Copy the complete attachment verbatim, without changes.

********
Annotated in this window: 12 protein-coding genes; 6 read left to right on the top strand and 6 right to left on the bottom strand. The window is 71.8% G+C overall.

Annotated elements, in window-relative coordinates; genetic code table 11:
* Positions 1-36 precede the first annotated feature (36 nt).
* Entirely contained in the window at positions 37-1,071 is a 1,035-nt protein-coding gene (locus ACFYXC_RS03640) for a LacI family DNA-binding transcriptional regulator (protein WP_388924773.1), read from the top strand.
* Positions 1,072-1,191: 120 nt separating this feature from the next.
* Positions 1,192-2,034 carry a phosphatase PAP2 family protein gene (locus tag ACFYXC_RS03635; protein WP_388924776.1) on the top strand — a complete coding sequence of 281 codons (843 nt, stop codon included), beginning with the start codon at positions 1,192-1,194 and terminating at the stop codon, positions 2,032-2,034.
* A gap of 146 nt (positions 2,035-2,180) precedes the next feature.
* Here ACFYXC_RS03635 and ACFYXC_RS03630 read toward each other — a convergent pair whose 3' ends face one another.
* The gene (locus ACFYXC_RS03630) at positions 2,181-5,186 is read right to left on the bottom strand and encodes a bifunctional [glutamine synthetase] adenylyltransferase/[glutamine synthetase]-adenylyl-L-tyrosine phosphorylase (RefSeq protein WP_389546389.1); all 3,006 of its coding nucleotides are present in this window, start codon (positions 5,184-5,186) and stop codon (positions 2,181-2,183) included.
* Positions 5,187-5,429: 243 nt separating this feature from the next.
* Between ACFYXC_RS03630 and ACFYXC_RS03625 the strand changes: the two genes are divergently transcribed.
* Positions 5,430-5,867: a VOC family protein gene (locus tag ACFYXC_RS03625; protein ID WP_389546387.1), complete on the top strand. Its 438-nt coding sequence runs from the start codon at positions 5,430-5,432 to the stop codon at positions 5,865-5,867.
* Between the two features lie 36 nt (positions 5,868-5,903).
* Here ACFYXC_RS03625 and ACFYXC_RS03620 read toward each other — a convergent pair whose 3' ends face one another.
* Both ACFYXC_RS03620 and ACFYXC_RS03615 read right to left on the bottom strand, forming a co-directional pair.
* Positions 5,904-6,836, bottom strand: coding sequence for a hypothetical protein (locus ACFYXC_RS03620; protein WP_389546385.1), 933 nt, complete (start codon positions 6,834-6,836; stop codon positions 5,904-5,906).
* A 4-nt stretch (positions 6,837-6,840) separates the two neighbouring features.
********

Annotated in this window: 12 protein-coding genes; 6 read left to right on the top strand and 6 right to left on the bottom strand. The window is 71.8% G+C overall.

Annotated elements, in window-relative coordinates; genetic code table 11:
* Positions 1-36 precede the first annotated feature (36 nt).
* Entirely contained in the window at positions 37-1,071 is a 1,035-nt protein-coding gene (locus ACFYXC_RS03640) for a LacI family DNA-binding transcriptional regulator (protein WP_388924773.1), read from the top strand.
* Positions 1,072-1,191: 120 nt separating this feature from the next.
* Positions 1,192-2,034 carry a phosphatase PAP2 family protein gene (locus tag ACFYXC_RS03635; protein WP_388924776.1) on the top strand — a complete coding sequence of 281 codons (843 nt, stop codon included), beginning with the start codon at positions 1,192-1,194 and terminating at the stop codon, positions 2,032-2,034.
* A gap of 146 nt (positions 2,035-2,180) precedes the next feature.
* Here ACFYXC_RS03635 and ACFYXC_RS03630 read toward each other — a convergent pair whose 3' ends face one another.
* The gene (locus ACFYXC_RS03630) at positions 2,181-5,186 is read right to left on the bottom strand and encodes a bifunctional [glutamine synthetase] adenylyltransferase/[glutamine synthetase]-adenylyl-L-tyrosine phosphorylase (RefSeq protein WP_389546389.1); all 3,006 of its coding nucleotides are present in this window, start codon (positions 5,184-5,186) and stop codon (positions 2,181-2,183) included.
* Positions 5,187-5,429: 243 nt separating this feature from the next.
* Between ACFYXC_RS03630 and ACFYXC_RS03625 the strand changes: the two genes are divergently transcribed.
* Positions 5,430-5,867: a VOC family protein gene (locus tag ACFYXC_RS03625; protein ID WP_389546387.1), complete on the top strand. Its 438-nt coding sequence runs from the start codon at positions 5,430-5,432 to the stop codon at positions 5,865-5,867.
* Between the two features lie 36 nt (positions 5,868-5,903).
* Here ACFYXC_RS03625 and ACFYXC_RS03620 read toward each other — a convergent pair whose 3' ends face one another.
* Both ACFYXC_RS03620 and ACFYXC_RS03615 read right to left on the bottom strand, forming a co-directional pair.
* Positions 5,904-6,836, bottom strand: coding sequence for a hypothetical protein (locus ACFYXC_RS03620; protein WP_389546385.1), 933 nt, complete (start codon positions 6,834-6,836; stop codon positions 5,904-5,906).
* A 4-nt stretch (positions 6,837-6,840) separates the two neighbouring features.